Professionalization of social care in Ireland have a monopoly of practice in its own field as under the Health and Social Care Professionals Act 2005 as registration of social workers is made with CORU (Health & Social Care Professionals Council). CORU is government controlled and initiated to protect the public by regulating the social care professionals by promoting highest standards of conduct. Functionalism theory focus on institution to maintain an equilibrium, institutions are structures that meets the needs of society and according to Parson institutions always work for the overall benefit of society.
According to Conflict theory discuss that registration, regulation and educational requirements are converted into instruments which will increase earnings and status and will limit the supply of skilled social care workers, where as well the practice of social care worker profession is designated to reduce the supply of services. This come in opposition with CORU´s views that statutory regulation is designated to ensure professional status and increase the provision of services (Farrelly et. O’Doherty,2011).
With the current debate from the Irish parliament relating to the recognition of non-Irish social care qualifications stating that social care labour market is insufficient will influence capitalism. Capitalism is encouraged by globalization where the dominant ideology is transmitted via the social institutions of capitalism, and this can lead to a conflict as according to Marx, capitalists exploit workers for their labor and do not share the fruits of these labors equally.
The professionalization of social care in Ireland is more linked to functionalism theory as it came to life as a functional segment of Irish society, were conflict theory views society as a system of conflict and instability. In this view, the professionalization of social work came as a part of the natural expansion of a social structure associated with modernization.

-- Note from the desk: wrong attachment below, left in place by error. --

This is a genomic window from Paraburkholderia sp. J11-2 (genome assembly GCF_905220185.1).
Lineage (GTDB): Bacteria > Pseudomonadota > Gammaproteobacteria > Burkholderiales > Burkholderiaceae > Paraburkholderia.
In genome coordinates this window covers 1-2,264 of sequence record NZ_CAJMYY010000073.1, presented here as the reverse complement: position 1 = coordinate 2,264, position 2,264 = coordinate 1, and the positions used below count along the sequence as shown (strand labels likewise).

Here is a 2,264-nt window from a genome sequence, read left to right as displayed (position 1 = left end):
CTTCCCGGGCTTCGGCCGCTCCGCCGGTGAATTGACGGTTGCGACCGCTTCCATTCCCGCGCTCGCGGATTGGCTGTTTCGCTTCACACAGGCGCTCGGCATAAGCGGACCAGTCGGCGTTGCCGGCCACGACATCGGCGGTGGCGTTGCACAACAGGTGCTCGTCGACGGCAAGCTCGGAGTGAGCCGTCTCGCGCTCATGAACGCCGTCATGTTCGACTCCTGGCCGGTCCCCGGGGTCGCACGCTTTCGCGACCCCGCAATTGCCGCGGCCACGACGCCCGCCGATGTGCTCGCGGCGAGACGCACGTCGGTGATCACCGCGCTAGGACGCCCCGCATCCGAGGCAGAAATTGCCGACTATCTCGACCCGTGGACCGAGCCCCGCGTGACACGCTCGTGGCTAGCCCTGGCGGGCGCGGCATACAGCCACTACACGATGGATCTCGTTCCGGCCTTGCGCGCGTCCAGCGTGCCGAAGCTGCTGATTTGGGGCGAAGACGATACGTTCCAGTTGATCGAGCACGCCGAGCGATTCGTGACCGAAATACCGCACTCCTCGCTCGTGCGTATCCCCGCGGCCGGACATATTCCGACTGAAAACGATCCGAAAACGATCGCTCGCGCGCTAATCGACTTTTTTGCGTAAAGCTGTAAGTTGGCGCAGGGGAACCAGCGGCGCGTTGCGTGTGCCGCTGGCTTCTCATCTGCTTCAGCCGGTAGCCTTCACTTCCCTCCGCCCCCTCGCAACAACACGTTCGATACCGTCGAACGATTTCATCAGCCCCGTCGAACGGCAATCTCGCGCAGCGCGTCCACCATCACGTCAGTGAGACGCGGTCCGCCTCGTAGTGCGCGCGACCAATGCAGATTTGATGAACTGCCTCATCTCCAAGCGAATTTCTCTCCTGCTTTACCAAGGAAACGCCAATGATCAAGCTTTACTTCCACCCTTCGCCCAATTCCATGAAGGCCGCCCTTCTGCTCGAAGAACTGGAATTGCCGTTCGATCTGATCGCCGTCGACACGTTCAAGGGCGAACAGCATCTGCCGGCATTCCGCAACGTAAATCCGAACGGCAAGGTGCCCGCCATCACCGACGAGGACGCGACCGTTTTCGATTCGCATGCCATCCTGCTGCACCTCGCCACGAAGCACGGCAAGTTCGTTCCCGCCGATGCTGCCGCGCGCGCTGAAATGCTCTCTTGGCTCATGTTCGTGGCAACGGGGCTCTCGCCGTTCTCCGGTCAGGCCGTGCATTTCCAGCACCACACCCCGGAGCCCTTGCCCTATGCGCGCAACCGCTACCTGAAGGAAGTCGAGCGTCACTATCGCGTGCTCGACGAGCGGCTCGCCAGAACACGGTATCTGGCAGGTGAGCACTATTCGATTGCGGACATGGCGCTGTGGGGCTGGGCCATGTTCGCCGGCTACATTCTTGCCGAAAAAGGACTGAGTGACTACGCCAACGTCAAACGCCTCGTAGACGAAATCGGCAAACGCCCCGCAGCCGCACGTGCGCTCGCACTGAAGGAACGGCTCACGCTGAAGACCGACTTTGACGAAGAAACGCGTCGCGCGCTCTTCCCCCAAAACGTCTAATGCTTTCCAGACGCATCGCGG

The long history of child abuse scandals in Ireland generated up by the Catholic Sociological thinking, the authorities would have been unsuccessful in accomplishing the goal of professionalising the social care practice and by marking out this role as a registered practice with ethics and values will never allow such scandals to arise again (Boyd,2013).
- Allen (2018). Major theoretical perspectives in sociology. [online] Slideshare.net. Available at: https://www.slideshare.net/sethallen26/major-theoretical-perspectives-in-sociology-14044354 [Accessed 29 Dec. 2018].
- Farrelly, T., & O’Doherty, C. (2011). Social Care, after the Act–Reflections five years on after the passing of the Health and Social Care Professionals Act 2005. Administration, 59(2), 73-83.
- Finnerty, K. C. (2012). Professional Identity and the Irish Social Care Worker (Doctoral dissertation, University of Leicester).
- Georgina Boyd (2013). History of social care in Ireland
- George, V., & Wilding, P. (2013). Ideology and social welfare. Routledge.
- Lalor, K., & Share, P. (Eds.). (2013). Applied social care: An introduction for students in Ireland. Gill & Macmillan.
- Share, Perry, and N. McElwee. “The professionalisation of social care in Ireland.” Applied social care: an introduction for Irish students. Dublin: Gill and Macmillan Ltd (2005): 42-59.
- Wenocur, S., & Reisch, M. (1983). The social work profession and the ideology of professionalization. J. Soc. & Soc. Welfare, 10, 684.
- Wright, D. K. (1979). Professionalism and social responsibility in public relations. Public Relations Review, 5(3), 20-33.